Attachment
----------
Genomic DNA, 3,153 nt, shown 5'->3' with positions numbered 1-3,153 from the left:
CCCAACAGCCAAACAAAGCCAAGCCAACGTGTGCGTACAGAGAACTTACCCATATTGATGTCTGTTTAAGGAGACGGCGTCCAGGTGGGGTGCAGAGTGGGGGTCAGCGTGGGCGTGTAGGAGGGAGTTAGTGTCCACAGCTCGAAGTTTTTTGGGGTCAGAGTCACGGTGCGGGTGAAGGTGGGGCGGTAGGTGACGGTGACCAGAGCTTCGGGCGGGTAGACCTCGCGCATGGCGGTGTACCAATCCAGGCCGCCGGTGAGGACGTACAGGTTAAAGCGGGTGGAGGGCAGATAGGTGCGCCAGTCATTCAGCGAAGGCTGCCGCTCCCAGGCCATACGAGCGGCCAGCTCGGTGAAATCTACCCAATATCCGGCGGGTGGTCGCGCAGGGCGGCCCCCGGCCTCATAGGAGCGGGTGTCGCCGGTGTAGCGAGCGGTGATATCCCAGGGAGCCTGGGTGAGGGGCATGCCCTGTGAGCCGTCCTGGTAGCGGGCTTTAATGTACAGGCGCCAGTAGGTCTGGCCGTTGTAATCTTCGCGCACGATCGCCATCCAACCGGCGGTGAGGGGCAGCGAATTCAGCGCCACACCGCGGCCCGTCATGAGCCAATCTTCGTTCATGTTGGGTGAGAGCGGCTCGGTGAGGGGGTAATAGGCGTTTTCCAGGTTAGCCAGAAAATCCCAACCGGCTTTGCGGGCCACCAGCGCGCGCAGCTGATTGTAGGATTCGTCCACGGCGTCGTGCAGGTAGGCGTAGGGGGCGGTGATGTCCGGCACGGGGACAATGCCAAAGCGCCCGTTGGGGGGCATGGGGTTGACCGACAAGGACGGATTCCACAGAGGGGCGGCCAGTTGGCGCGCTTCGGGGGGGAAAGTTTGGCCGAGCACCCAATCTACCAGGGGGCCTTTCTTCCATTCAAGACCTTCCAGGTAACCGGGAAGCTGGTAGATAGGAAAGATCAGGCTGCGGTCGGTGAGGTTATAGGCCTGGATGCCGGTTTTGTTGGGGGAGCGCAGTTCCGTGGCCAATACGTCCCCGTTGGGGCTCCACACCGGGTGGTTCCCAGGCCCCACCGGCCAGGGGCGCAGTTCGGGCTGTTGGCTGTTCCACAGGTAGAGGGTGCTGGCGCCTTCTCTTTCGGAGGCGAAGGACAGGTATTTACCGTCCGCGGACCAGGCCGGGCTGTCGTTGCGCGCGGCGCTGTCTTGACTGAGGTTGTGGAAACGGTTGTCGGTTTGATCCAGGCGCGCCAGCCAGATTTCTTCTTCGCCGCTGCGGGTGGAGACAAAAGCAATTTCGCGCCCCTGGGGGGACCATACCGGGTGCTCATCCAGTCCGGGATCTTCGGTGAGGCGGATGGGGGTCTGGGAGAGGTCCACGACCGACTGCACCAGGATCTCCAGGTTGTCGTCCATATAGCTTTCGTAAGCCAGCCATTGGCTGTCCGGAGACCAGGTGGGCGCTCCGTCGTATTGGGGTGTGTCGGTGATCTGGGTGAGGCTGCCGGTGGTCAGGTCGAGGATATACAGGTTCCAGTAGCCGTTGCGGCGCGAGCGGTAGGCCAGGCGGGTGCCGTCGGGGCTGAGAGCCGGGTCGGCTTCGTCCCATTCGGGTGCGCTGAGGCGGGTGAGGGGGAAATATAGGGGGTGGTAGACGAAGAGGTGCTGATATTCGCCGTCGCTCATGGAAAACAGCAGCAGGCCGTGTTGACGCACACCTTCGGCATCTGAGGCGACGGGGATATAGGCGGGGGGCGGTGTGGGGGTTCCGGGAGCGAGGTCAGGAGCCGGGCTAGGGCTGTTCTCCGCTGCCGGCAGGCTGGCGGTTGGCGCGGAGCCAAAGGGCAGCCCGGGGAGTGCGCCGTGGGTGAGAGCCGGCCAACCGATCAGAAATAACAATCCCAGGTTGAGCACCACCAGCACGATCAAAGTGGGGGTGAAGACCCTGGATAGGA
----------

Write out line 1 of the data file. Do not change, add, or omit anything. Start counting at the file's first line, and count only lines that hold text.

Genomic DNA, 3,153 nt, shown 5'->3' with positions numbered 1-3,153 from the left: